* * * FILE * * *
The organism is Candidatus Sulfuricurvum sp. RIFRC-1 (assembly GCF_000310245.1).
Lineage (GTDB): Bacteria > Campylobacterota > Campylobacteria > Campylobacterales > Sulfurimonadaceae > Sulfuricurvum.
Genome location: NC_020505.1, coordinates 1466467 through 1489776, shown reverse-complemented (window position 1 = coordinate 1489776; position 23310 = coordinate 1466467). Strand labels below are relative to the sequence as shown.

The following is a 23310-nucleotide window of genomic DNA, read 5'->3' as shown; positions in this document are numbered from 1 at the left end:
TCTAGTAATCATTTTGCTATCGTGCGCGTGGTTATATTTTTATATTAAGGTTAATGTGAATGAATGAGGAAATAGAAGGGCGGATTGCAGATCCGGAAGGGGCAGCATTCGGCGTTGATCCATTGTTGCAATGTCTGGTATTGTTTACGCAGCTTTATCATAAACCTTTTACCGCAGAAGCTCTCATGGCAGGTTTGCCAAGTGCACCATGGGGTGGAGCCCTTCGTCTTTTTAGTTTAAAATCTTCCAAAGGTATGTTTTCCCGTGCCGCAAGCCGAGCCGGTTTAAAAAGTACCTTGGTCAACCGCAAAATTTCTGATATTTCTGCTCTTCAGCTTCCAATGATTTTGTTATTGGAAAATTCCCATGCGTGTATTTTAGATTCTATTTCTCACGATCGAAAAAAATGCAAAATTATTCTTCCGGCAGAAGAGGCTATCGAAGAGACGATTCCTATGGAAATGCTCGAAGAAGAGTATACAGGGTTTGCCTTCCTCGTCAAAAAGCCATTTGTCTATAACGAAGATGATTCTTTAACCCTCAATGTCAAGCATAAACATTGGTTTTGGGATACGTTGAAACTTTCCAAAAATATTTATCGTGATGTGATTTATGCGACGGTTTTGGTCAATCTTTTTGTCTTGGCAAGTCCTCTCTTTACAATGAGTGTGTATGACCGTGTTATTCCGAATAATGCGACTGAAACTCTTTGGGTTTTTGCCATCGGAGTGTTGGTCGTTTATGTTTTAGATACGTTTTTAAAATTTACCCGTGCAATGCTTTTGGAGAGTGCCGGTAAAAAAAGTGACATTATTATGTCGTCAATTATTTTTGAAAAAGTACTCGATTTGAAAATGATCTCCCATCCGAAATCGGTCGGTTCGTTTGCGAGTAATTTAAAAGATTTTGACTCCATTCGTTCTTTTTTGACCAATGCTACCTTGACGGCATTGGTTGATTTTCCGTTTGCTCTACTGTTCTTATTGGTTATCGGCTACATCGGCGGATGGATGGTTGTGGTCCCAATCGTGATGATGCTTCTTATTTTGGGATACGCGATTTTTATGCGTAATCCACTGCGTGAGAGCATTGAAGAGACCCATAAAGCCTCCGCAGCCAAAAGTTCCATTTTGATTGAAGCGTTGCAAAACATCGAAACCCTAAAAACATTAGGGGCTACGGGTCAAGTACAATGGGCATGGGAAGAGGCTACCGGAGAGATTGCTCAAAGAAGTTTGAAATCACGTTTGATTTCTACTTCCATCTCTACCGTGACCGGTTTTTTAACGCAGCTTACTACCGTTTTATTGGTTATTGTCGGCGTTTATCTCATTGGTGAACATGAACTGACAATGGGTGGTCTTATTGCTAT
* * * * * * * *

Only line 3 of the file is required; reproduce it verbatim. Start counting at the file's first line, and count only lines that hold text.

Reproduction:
Genome location: NC_020505.1, coordinates 1466467 through 1489776, shown reverse-complemented (window position 1 = coordinate 1489776; position 23310 = coordinate 1466467). Strand labels below are relative to the sequence as shown.